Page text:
Durable cladding systems to minimise materials consumption and waste generation were used to maintain a low environmental impact. Site materials were re-used in situ or sourced from a local supplier to minimise road transport to and from the site as far as possible. Sustainable urban drainage was used throughout the project to limit the impact of the new surface water drainage. Lined gravel filled trenches were used to provide conveyance and storage, and to keep excavations to a minimum within the landfill material. These were combined with large diameter storage pipes and a hydrobrake/surface water pump to control offsite surface water flows.

In terms of energy and carbon reduction, the strategy focussed primarily on the building fabric and achieving a well-insulated and airtight construction. In addition, the high efficiency central heating and hot water plant is supplemented with a combined heat and power (CHP) unit. It has achieved a BREEAM rating of ‘Very Good’.

By working together the design team was able to bring an innovative and futuristic design to life with an ambitious steel structure. With the selection of structural steel as the main construction material the building will stand the test of time, remaining aesthetically pleasing for generations to come.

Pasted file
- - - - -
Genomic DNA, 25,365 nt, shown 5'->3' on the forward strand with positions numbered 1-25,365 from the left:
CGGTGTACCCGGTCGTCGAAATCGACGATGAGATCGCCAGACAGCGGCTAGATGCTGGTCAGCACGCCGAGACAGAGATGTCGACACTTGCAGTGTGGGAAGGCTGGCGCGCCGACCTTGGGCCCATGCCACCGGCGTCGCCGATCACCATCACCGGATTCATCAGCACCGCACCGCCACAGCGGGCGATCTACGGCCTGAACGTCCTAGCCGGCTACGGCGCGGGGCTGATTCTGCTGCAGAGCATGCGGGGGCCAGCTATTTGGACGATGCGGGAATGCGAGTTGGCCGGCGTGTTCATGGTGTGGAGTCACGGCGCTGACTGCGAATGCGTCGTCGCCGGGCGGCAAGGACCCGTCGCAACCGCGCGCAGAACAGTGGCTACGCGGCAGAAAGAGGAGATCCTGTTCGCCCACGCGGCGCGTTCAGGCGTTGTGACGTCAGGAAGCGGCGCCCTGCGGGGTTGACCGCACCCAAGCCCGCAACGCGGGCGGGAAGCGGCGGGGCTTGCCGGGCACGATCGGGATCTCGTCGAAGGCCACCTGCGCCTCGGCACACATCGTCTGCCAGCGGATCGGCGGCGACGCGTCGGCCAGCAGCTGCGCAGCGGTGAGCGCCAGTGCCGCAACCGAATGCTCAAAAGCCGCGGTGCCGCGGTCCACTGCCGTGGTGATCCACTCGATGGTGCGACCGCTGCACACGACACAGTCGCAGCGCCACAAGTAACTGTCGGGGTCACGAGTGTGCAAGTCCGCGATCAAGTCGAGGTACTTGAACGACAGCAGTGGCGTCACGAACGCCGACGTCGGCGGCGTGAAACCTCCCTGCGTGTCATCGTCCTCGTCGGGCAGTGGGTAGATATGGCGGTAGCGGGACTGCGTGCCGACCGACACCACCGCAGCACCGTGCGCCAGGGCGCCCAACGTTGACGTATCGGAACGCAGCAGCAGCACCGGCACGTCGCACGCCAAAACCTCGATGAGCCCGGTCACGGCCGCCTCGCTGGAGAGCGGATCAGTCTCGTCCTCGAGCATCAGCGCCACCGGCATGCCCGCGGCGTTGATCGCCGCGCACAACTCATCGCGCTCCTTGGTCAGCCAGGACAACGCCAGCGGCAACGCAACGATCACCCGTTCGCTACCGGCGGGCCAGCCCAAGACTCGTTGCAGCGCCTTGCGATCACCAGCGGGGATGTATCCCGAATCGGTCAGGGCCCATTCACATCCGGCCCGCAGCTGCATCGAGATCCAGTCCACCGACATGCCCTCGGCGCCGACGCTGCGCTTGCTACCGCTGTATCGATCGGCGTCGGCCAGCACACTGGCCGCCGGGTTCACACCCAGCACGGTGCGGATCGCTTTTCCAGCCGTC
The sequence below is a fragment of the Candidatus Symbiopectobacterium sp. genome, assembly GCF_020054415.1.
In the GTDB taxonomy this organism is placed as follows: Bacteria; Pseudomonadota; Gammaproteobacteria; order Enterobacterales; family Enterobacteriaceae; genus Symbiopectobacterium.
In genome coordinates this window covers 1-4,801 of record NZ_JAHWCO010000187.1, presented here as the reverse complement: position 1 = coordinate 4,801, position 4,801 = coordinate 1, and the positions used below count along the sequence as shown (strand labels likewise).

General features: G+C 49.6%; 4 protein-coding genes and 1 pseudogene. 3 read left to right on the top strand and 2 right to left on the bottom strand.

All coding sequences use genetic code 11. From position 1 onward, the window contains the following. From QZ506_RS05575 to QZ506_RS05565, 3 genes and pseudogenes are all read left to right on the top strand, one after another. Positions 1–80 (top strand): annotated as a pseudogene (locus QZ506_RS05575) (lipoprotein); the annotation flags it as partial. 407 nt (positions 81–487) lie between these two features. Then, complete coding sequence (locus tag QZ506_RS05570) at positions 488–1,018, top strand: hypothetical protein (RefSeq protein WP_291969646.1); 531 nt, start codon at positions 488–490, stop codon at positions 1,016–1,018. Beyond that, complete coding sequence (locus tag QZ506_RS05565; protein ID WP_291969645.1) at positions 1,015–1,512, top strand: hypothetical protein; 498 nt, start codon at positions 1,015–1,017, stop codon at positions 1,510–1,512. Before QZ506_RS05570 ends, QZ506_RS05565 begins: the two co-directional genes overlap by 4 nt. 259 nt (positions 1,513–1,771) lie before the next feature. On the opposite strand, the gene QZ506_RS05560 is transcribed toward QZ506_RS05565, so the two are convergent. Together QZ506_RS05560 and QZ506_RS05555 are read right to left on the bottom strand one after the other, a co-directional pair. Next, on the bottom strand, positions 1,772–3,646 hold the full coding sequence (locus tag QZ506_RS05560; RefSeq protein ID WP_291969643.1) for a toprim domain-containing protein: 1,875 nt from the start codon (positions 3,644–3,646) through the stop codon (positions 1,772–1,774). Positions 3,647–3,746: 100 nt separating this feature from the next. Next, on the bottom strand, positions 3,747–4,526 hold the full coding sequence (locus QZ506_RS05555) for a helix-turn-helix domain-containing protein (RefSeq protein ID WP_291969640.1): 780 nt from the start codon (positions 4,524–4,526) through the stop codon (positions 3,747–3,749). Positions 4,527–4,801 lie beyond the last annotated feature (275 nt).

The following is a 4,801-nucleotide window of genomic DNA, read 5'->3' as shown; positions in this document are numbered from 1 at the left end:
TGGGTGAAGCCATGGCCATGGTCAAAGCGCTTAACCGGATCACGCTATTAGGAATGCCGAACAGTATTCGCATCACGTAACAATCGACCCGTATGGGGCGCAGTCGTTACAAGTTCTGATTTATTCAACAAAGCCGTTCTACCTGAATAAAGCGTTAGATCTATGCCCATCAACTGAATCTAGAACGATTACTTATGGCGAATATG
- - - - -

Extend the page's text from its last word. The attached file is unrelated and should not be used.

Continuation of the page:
The project was completed within budget and handed over earlier than the planned construction completion date.

Judges’ comment

A very well-executed project for a new velodrome that challenges the normal configuration by lifting the track to free-up the ground floor for a multi- use sports facility. The highly efficient steel-framed structure, with its 85m spans, exposes the steelwork where appropriate.

The building’s success owes much to careful integration of the architecture and engineering.

First World War Galleries, Imperial War Museum, London

Imperial War Museum 1

Architect
Foster + Partners

Structural Engineer
BuroHappold Engineering

Steelwork Contractor
Bourne Steel Ltd

Main Contractor
Lend Lease

Client
The Trustees of the Imperial War Museum

The Imperial War Museum (IWM) was founded in 1917 and moved to the site in Lambeth on 7 July 1936. Since then it has been refurbished on numerous occasions over its history.